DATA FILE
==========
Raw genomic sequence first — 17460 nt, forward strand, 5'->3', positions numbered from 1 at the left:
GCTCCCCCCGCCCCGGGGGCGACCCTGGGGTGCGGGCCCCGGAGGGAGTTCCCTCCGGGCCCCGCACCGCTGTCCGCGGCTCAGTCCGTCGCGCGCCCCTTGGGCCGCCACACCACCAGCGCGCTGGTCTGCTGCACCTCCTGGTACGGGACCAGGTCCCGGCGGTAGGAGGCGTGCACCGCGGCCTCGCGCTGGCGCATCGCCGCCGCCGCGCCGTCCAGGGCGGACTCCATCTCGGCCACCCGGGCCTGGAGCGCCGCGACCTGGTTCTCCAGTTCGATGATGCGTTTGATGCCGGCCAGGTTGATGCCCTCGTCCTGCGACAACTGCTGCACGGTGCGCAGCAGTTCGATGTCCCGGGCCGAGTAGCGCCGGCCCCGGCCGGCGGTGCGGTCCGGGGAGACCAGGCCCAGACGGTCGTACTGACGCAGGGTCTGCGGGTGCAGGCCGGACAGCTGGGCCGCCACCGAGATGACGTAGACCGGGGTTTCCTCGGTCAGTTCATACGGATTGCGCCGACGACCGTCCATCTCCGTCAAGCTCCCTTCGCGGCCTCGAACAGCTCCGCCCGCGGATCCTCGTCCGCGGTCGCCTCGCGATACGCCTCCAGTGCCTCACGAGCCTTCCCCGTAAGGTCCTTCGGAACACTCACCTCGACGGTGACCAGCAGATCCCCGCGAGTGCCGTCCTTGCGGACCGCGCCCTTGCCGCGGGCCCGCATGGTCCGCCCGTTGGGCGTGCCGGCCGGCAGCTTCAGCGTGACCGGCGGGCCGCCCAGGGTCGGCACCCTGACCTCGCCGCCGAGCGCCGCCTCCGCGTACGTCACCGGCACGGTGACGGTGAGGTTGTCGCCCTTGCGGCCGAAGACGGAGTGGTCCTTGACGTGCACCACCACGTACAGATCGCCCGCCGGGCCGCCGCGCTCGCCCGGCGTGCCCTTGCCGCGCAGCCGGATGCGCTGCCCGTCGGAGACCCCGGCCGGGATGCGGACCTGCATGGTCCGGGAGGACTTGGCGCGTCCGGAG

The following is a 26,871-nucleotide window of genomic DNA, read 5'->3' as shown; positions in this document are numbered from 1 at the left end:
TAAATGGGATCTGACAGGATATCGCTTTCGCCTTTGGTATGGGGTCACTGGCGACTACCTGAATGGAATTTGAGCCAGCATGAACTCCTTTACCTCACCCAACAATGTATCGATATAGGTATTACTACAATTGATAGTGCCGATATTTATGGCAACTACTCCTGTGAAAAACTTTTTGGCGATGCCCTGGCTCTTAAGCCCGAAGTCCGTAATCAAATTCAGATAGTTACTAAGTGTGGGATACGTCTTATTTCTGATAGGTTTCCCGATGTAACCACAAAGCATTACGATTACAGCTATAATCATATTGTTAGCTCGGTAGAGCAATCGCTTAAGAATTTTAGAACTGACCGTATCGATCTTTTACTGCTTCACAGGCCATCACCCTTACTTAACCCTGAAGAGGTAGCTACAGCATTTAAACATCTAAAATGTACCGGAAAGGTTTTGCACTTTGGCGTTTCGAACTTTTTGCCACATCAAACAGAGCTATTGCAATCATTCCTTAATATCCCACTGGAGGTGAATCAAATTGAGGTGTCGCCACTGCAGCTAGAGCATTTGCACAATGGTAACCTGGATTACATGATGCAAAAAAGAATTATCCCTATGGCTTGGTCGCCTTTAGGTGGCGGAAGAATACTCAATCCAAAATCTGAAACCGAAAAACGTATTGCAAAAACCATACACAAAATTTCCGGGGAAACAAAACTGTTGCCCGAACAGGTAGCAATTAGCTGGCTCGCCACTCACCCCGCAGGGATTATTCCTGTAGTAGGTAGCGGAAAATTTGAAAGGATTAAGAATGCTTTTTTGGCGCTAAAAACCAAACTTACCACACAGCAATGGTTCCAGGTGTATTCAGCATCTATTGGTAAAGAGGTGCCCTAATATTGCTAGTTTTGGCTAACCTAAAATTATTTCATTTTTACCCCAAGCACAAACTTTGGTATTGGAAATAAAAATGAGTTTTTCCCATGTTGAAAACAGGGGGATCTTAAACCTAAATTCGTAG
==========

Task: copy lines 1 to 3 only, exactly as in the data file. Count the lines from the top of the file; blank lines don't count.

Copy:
Raw genomic sequence first — 17460 nt, forward strand, 5'->3', positions numbered from 1 at the left:
GCTCCCCCCGCCCCGGGGGCGACCCTGGGGTGCGGGCCCCGGAGGGAGTTCCCTCCGGGCCCCGCACCGCTGTCCGCGGCTCAGTCCGTCGCGCGCCCCTTGGGCCGCCACACCACCAGCGCGCTGGTCTGCTGCACCTCCTGGTACGGGACCAGGTCCCGGCGGTAGGAGGCGTGCACCGCGGCCTCGCGCTGGCGCATCGCCGCCGCCGCGCCGTCCAGGGCGGACTCCATCTCGGCCACCCGGGCCTGGAGCGCCGCGACCTGGTTCTCCAGTTCGATGATGCGTTTGATGCCGGCCAGGTTGATGCCCTCGTCCTGCGACAACTGCTGCACGGTGCGCAGCAGTTCGATGTCCCGGGCCGAGTAGCGCCGGCCCCGGCCGGCGGTGCGGTCCGGGGAGACCAGGCCCAGACGGTCGTACTGACGCAGGGTCTGCGGGTGCAGGCCGGACAGCTGGGCCGCCACCGAGATGACGTAGACCGGGGTTTCCTCGGTCAGTTCATACGGATTGCGCCGACGACCGTCCATCTCCGTCAAGCTCCCTTCGCGGCCTCGAACAGCTCCGCCCGCGGATCCTCGTCCGCGGTCGCCTCGCGATACGCCTCCAGTGCCTCACGAGCCTTCCCCGTAAGGTCCTTCGGAACACTCACCTCGACGGTGACCAGCAGATCCCCGCGAGTGCCGTCCTTGCGGACCGCGCCCTTGCCGCGGGCCCGCATGGTCCGCCCGTTGGGCGTGCCGGCCGGCAGCTTCAGCGTGACCGGCGGGCCGCCCAGGGTCGGCACCCTGACCTCGCCGCCGAGCGCCGCCTCCGCGTACGTCACCGGCACGGTGACGGTGAGGTTGTCGCCCTTGCGGCCGAAGACGGAGTGGTCCTTGACGTGCACCACCACGTACAGATCGCCCGCCGGGCCGCCGCGCTCGCCCGGCGTGCCCTTGCCGCGCAGCCGGATGCGCTGCCCGTCGGAGACCCCGGCCGGGATGCGGACCTGCATGGTCCGGGAGGACTTGGCGCGTCCGGAG

The following is a 26,871-nucleotide window of genomic DNA, read 5'->3' as shown; positions in this document are numbered from 1 at the left end: